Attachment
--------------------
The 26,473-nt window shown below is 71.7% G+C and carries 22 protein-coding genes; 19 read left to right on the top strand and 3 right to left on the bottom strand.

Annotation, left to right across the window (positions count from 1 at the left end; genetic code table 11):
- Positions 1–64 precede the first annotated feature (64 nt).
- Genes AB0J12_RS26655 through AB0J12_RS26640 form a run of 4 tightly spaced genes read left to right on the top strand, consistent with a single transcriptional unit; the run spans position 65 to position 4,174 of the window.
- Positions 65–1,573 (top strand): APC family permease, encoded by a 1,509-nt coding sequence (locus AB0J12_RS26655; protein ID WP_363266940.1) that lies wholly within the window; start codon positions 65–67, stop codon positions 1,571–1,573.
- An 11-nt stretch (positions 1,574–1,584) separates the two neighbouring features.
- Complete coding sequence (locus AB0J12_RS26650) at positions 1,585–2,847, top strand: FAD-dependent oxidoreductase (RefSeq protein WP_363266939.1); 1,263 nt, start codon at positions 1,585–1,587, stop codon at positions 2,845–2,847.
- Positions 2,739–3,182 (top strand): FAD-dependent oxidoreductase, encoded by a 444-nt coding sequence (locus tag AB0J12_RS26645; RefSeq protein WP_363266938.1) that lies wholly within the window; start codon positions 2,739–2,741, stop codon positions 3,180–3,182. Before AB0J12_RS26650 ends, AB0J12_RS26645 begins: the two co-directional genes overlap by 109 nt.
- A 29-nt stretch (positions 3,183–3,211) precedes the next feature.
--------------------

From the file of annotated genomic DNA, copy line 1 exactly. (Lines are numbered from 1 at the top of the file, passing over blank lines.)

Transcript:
The 26,473-nt window shown below is 71.7% G+C and carries 22 protein-coding genes; 19 read left to right on the top strand and 3 right to left on the bottom strand.